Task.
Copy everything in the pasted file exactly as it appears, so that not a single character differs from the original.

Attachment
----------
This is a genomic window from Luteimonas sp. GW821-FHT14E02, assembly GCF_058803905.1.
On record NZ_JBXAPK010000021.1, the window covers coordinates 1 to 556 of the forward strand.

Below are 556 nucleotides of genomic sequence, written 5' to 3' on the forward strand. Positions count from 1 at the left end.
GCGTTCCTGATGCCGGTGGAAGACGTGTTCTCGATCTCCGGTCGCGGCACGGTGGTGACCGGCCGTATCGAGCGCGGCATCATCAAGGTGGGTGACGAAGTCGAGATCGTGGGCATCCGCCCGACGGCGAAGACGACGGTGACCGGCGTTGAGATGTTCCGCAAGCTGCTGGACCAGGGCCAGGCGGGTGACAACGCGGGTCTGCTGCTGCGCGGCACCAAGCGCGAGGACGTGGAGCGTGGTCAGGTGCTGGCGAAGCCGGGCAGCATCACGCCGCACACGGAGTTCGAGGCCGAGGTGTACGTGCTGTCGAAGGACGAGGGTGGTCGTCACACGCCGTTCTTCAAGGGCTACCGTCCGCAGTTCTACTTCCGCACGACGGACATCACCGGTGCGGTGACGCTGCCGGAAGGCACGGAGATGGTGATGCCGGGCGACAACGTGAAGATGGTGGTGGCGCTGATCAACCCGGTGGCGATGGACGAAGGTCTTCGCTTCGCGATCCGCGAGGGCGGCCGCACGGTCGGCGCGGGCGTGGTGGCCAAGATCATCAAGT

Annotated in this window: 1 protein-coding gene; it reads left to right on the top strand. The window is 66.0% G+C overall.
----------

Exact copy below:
This is a genomic window from Luteimonas sp. GW821-FHT14E02, assembly GCF_058803905.1.
On record NZ_JBXAPK010000021.1, the window covers coordinates 1 to 556 of the forward strand.

Below are 556 nucleotides of genomic sequence, written 5' to 3' on the forward strand. Positions count from 1 at the left end.
GCGTTCCTGATGCCGGTGGAAGACGTGTTCTCGATCTCCGGTCGCGGCACGGTGGTGACCGGCCGTATCGAGCGCGGCATCATCAAGGTGGGTGACGAAGTCGAGATCGTGGGCATCCGCCCGACGGCGAAGACGACGGTGACCGGCGTTGAGATGTTCCGCAAGCTGCTGGACCAGGGCCAGGCGGGTGACAACGCGGGTCTGCTGCTGCGCGGCACCAAGCGCGAGGACGTGGAGCGTGGTCAGGTGCTGGCGAAGCCGGGCAGCATCACGCCGCACACGGAGTTCGAGGCCGAGGTGTACGTGCTGTCGAAGGACGAGGGTGGTCGTCACACGCCGTTCTTCAAGGGCTACCGTCCGCAGTTCTACTTCCGCACGACGGACATCACCGGTGCGGTGACGCTGCCGGAAGGCACGGAGATGGTGATGCCGGGCGACAACGTGAAGATGGTGGTGGCGCTGATCAACCCGGTGGCGATGGACGAAGGTCTTCGCTTCGCGATCCGCGAGGGCGGCCGCACGGTCGGCGCGGGCGTGGTGGCCAAGATCATCAAGT

Annotated in this window: 1 protein-coding gene; it reads left to right on the top strand. The window is 66.0% G+C overall.